Although ophthalmologists are becoming increasingly reliant upon optical coherence tomography (OCT), clinicians who care for glaucoma patients are not taking full advantage of the potential of this powerful technology. First, we ask, how would one describe the nature of glaucomatous damage if only OCT scans were available? In particular, a schematic model of glaucomatous damage is developed in section 2, and the nature of glaucomatous damage seen on OCT scans described in the context of this model in section 3. In particular, we illustrate that local thinning of the circumpapillary retinal nerve fiber layer (cpRNFL) around the optic disc can vary in location, depth, and/or width, as well as homogeneity of damage. Second, we seek to better understand the relationship between the thinning of the cpRNFL and the various patterns of sensitivity loss seen on visual fields obtained with standard automated perimetry. In sections 4 and 5, we illustrate why one should expect a wide range of visual field patterns, and iilustrate why they should not be placed into discrete categories. Finally, section 6 describes how the clinician can take better advantage of the information in OCT scans. The approach is summarized in a single-page report, which can be generated from a single wide-field scan. The superiority of this approach, as opposed to the typical reliance on summary metrics, is described.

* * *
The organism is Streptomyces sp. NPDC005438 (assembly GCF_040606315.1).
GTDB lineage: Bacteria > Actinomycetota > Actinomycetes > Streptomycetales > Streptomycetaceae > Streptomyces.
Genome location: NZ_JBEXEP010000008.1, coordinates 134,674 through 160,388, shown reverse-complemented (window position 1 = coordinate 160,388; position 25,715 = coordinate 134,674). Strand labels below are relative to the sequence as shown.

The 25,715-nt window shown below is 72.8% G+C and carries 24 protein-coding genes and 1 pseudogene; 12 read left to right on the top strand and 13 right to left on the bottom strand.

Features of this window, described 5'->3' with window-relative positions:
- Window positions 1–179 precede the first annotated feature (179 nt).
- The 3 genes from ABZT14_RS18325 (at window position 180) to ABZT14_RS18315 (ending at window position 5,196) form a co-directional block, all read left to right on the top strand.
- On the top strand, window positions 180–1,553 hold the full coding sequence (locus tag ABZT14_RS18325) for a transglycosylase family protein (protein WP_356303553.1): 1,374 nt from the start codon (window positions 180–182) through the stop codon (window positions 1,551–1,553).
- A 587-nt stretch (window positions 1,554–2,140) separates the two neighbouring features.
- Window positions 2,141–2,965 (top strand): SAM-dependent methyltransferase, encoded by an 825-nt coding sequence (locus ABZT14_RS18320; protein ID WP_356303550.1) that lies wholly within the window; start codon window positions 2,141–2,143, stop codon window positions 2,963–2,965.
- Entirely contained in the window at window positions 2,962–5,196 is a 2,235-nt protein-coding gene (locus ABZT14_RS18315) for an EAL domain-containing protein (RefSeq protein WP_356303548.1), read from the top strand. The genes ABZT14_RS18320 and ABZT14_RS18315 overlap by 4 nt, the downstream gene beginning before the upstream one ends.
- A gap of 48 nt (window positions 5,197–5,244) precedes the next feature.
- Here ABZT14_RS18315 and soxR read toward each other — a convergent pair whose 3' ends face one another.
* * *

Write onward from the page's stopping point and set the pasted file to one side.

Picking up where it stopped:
Keywords: Glaucoma; Macula; OCT; Optical coherence tomography; Retinal ganglion cell; Retinal nerve fiber layer; Visual field.
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